# What is the difference between the current and the electric field?

We know that a changing electric field generates a magnetic field and that a changing magnetic field generates an electric field. But does a magnetic field generate a current ?

We also know that a charge generates an electric field.

• The first sentence isn't true as written. – Hal Hollis Jun 13 '17 at 14:58
• Current is the motion of charges due to whatever force, usially an electric field – user126422 Jun 13 '17 at 15:16
• but charges generate an electric field so they generate their own "motor" ? – Romain B. Jun 13 '17 at 15:20

A changing electric field generates a magnetic field and a changing magnetic field generates an electric field. A current generates a magnetic field, but not the other way round.

• Ok so the difference between an electric field and a current is ? – Romain B. Jun 13 '17 at 15:10
• Current is movement of charge. Electric field is an association between points in space and vectors that tells you what force would be experienced by a charge (independent of whether there's actually any charge present) . – The Photon Jun 13 '17 at 15:20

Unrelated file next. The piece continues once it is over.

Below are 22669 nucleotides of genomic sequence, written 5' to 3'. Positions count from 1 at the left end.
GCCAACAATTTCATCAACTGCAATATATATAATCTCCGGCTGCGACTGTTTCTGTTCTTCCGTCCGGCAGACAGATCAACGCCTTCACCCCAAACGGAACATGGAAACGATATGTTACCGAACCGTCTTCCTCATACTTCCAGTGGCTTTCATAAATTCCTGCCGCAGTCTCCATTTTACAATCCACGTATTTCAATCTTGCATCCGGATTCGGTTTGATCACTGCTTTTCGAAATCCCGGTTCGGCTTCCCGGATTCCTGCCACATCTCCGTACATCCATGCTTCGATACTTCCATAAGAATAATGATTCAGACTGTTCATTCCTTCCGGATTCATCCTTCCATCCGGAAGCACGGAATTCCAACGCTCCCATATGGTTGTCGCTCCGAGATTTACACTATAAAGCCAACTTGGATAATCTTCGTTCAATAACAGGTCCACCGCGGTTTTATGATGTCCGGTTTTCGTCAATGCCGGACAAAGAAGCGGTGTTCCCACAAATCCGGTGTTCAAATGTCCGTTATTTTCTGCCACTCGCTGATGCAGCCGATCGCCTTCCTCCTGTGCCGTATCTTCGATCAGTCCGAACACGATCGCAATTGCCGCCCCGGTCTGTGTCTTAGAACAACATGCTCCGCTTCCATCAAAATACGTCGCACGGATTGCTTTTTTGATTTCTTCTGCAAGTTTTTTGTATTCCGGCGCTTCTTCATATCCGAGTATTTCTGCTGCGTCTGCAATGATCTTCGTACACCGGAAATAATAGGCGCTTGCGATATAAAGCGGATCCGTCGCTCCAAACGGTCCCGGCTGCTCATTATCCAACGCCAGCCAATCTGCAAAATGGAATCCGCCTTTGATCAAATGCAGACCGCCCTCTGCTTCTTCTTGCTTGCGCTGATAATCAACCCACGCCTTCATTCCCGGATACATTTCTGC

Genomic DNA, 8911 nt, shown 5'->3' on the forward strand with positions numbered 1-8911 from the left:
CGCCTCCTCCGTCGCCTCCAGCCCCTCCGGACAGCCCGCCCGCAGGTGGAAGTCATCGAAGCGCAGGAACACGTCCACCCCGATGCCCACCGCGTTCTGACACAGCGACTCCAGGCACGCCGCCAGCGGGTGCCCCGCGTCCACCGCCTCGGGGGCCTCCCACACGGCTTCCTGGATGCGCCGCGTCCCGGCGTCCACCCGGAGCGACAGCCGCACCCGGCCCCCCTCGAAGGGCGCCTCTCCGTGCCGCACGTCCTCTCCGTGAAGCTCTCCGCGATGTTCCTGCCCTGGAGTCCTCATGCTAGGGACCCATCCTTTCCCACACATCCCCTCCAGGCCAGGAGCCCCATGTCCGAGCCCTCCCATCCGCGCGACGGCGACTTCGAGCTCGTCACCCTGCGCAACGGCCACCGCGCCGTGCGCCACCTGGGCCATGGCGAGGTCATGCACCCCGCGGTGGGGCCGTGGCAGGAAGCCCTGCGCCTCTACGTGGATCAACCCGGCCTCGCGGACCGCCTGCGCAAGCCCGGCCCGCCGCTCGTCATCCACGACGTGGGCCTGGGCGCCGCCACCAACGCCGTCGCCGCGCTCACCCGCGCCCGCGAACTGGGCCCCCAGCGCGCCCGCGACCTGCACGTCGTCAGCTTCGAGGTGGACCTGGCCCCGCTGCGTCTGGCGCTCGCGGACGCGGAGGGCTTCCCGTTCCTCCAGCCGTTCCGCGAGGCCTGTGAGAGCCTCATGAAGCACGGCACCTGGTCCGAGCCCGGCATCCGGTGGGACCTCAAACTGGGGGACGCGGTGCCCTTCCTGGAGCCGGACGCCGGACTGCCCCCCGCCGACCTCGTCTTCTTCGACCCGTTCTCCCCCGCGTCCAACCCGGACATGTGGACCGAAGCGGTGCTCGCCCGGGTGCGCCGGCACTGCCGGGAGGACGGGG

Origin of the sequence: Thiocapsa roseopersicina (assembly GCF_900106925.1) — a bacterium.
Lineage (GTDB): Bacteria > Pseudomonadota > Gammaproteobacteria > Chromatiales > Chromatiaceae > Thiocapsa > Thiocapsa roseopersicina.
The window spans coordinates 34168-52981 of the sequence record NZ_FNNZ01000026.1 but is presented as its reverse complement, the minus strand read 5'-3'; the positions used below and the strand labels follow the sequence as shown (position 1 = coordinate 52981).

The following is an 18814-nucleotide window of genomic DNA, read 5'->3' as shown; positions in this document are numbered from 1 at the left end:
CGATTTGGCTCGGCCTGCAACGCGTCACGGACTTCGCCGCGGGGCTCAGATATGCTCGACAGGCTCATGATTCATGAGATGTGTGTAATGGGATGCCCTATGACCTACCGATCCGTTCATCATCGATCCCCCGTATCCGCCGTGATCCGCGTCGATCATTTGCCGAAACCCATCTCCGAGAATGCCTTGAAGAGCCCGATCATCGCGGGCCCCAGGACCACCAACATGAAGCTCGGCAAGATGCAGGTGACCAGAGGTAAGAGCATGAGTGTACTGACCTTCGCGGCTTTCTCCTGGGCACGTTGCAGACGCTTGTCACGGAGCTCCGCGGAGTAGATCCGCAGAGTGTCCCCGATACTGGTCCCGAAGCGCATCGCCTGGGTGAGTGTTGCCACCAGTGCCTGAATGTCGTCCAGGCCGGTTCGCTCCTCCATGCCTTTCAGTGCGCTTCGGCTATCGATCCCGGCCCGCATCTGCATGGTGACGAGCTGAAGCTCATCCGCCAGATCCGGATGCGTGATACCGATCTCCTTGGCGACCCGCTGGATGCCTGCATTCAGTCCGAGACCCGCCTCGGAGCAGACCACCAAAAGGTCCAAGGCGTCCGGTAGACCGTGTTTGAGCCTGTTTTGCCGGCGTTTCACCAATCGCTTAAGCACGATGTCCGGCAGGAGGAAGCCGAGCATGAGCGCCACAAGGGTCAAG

• @Haatox, it's really an electromagnetic field which can support electromagnetic waves that propagate with speed c in vacuum (no electric charge moving or otherwise present). Electric current is the flow of electric charge and electric charge is a property of an object, e.g., an electron, and not an object itself. – Hal Hollis Jun 13 '17 at 15:34
• "A current generates a magnetic field, but not the other way round." A magnetic field does induce a current. – Brad S Jun 13 '17 at 17:13
• @BradS, Changing magnetic field produces current, not just magnetic field. – Mitchell Jun 14 '17 at 18:19